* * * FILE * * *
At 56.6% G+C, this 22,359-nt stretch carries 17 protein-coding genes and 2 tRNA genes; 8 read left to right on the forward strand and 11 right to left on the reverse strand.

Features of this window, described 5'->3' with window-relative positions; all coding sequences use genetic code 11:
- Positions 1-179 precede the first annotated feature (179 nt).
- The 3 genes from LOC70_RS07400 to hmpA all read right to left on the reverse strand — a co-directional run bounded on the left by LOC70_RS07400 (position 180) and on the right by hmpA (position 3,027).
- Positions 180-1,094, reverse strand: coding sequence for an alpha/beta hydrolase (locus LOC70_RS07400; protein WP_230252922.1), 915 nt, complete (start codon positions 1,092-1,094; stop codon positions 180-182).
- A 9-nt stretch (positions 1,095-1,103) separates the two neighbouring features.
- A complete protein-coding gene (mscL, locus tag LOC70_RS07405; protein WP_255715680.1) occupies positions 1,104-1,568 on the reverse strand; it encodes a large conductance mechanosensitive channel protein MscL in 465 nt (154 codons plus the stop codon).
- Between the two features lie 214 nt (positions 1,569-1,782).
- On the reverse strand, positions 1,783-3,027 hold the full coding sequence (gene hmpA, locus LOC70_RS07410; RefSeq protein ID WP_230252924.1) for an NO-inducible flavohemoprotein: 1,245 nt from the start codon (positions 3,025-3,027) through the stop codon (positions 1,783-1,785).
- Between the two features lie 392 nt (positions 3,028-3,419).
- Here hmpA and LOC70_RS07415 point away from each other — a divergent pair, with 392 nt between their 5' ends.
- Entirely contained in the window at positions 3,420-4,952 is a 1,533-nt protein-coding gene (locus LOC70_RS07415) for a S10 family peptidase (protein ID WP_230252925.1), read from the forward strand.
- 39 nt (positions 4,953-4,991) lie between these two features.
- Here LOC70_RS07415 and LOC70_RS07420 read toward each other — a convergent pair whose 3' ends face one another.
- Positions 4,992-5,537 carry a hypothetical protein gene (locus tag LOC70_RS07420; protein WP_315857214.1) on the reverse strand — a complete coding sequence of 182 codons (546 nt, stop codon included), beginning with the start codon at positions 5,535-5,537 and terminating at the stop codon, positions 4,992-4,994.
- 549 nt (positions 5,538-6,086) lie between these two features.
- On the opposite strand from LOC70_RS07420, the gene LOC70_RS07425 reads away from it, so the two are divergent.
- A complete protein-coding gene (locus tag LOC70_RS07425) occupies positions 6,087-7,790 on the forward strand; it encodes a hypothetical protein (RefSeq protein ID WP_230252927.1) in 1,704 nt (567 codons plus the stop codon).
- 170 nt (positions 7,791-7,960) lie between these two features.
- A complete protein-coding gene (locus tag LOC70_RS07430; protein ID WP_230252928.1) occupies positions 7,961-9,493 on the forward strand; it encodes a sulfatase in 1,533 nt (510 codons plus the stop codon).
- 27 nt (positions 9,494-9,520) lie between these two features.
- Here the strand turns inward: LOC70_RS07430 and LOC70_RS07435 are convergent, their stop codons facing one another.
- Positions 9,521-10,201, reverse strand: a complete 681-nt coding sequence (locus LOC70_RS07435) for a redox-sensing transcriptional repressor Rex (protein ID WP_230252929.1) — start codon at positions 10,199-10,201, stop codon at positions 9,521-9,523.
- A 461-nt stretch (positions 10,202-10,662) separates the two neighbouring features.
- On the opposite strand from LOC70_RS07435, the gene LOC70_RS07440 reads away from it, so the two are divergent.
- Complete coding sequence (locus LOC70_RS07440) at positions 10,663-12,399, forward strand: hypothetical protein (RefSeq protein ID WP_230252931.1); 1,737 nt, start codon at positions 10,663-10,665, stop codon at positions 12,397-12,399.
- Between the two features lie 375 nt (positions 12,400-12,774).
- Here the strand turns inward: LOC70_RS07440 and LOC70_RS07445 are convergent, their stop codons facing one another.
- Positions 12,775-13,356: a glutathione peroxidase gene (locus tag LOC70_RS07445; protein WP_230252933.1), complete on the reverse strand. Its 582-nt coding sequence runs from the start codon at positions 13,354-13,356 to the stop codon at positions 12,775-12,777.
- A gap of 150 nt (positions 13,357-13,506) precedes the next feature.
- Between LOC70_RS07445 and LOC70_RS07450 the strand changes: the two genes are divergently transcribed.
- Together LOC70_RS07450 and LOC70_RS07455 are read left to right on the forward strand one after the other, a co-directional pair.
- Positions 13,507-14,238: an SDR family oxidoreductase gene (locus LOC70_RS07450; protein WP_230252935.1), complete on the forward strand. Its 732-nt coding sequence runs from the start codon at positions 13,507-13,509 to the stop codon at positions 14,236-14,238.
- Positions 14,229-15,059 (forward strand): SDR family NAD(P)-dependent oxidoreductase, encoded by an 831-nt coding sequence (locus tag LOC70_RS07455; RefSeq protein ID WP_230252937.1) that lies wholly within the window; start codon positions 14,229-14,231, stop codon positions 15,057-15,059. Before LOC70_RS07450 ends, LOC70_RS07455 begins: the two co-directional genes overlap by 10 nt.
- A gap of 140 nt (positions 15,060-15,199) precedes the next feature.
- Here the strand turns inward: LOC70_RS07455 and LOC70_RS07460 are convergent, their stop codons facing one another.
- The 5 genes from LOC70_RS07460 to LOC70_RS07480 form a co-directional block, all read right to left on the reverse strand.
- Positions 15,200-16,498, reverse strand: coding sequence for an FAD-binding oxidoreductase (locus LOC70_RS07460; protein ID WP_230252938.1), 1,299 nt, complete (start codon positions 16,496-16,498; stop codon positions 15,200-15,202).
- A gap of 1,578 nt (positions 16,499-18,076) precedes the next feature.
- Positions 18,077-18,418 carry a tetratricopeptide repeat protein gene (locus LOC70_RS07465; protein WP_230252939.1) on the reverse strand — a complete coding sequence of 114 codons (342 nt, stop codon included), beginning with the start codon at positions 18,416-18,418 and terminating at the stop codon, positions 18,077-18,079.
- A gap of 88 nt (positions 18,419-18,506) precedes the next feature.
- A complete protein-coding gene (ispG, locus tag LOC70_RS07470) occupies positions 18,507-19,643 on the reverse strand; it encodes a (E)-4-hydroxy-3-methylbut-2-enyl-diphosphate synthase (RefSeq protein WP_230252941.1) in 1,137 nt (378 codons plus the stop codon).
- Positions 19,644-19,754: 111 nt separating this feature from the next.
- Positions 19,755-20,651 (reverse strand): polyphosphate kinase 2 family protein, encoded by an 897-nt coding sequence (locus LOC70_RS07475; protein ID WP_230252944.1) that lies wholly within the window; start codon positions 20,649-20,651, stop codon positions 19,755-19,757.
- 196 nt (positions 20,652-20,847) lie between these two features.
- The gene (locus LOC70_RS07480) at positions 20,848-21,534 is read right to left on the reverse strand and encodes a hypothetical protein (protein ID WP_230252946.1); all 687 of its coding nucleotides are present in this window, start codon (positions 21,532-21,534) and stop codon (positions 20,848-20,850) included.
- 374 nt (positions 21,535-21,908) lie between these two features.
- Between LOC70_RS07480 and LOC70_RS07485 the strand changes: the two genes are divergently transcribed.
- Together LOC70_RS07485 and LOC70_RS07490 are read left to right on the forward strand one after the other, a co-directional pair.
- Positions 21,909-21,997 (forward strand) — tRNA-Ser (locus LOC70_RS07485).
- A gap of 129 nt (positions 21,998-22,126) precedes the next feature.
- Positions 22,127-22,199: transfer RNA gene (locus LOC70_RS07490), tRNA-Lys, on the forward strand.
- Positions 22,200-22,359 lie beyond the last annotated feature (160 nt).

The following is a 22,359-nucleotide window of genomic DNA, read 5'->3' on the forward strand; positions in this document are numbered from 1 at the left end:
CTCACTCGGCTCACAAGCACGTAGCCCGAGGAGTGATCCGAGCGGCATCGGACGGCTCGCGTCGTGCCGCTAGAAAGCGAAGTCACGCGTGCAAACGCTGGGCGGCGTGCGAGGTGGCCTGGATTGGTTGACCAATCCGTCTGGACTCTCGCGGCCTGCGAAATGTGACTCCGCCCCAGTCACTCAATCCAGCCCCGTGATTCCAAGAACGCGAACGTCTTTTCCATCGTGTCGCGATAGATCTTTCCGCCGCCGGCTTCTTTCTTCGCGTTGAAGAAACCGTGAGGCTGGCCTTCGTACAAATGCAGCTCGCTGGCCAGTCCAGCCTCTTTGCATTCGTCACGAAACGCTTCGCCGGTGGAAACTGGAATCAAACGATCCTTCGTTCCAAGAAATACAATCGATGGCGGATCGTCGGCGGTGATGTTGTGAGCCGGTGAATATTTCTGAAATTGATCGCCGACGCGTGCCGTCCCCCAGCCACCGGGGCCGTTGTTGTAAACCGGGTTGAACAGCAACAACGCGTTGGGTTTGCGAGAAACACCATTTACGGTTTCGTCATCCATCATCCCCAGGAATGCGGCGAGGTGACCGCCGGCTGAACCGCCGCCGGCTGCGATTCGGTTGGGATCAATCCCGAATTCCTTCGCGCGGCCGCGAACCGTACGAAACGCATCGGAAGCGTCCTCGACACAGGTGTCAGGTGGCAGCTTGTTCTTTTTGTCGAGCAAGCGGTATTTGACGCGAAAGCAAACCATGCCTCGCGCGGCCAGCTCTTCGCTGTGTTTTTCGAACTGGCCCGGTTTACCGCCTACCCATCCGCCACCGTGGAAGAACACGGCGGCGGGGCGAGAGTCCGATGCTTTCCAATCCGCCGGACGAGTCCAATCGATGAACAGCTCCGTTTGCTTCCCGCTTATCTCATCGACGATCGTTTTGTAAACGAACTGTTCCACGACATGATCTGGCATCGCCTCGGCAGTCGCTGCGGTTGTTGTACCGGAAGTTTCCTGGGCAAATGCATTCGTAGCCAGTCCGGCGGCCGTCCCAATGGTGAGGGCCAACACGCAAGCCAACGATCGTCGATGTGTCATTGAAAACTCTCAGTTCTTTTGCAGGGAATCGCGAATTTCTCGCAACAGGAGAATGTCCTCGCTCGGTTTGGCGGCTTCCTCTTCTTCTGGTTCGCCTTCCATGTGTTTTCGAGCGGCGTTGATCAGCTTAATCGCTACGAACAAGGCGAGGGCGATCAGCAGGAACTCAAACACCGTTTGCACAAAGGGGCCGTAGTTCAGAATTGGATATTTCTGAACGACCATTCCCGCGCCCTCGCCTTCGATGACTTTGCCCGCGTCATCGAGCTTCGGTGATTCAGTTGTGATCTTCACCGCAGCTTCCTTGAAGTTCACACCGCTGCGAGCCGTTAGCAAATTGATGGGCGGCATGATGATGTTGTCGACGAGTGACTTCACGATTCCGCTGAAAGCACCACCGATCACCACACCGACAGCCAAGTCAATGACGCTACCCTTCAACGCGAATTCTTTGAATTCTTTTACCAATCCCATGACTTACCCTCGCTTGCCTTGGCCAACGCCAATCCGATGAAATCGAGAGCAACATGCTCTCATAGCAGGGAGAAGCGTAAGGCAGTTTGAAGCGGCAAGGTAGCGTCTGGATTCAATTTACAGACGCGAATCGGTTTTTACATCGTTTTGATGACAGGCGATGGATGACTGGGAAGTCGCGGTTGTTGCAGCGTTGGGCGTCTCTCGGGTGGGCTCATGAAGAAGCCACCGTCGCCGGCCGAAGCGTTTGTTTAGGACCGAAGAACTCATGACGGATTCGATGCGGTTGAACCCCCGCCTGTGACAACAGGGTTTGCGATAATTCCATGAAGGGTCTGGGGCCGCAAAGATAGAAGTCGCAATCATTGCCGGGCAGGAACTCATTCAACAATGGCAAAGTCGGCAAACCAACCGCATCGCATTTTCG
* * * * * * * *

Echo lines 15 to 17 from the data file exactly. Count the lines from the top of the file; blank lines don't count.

- Positions 4,992-5,537 carry a hypothetical protein gene (locus tag LOC70_RS07420; protein WP_315857214.1) on the reverse strand — a complete coding sequence of 182 codons (546 nt, stop codon included), beginning with the start codon at positions 5,535-5,537 and terminating at the stop codon, positions 4,992-4,994.
- 549 nt (positions 5,538-6,086) lie between these two features.
- On the opposite strand from LOC70_RS07420, the gene LOC70_RS07425 reads away from it, so the two are divergent.